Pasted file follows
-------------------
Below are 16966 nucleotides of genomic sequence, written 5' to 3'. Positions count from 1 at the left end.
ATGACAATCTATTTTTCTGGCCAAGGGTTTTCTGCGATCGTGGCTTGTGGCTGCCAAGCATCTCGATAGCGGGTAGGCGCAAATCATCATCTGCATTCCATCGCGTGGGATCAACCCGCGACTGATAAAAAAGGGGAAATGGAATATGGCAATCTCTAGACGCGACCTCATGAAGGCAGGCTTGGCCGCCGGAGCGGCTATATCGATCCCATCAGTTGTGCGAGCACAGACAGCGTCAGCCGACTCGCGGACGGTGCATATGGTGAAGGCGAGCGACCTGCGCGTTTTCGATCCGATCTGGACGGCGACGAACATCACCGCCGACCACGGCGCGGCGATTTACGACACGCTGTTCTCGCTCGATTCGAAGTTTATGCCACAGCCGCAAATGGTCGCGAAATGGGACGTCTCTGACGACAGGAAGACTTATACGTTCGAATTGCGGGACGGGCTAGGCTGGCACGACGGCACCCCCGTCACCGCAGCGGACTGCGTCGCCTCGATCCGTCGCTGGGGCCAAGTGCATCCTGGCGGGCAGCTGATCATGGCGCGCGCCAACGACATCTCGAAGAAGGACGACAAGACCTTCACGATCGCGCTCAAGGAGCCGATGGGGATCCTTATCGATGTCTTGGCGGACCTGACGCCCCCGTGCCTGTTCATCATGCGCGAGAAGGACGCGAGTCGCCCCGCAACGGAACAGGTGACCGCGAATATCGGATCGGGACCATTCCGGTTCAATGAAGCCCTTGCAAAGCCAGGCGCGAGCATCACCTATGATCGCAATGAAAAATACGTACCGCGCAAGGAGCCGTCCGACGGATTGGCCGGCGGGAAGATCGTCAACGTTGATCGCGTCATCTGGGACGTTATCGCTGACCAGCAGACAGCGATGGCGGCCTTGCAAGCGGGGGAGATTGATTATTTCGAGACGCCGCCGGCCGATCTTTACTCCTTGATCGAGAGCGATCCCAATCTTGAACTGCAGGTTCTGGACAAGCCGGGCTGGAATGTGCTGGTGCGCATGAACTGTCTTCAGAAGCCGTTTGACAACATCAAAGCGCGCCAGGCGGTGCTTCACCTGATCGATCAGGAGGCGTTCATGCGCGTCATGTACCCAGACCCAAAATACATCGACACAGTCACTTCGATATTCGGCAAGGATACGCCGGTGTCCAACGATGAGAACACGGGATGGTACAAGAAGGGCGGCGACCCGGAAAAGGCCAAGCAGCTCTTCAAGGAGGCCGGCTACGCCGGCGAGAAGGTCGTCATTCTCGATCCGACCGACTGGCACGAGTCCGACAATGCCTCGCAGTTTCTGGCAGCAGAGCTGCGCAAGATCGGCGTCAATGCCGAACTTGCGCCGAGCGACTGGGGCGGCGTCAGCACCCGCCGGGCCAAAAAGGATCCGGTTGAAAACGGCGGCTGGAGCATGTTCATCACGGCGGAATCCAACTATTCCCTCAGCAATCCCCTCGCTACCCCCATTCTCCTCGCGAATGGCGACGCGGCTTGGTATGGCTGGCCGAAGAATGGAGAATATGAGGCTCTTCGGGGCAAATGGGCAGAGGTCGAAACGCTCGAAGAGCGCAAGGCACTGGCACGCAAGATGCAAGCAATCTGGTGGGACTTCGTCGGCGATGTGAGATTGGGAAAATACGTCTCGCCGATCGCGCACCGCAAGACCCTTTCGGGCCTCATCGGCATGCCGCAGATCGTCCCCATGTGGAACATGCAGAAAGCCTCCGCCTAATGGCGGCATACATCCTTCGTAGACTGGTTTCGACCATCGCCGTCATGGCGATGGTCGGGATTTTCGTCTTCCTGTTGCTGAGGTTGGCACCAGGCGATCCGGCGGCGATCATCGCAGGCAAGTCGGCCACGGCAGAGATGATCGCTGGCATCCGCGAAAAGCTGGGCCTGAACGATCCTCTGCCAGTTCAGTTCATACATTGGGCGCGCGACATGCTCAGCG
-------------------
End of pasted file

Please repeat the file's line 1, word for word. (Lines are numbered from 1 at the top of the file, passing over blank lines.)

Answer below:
Below are 16966 nucleotides of genomic sequence, written 5' to 3'. Positions count from 1 at the left end.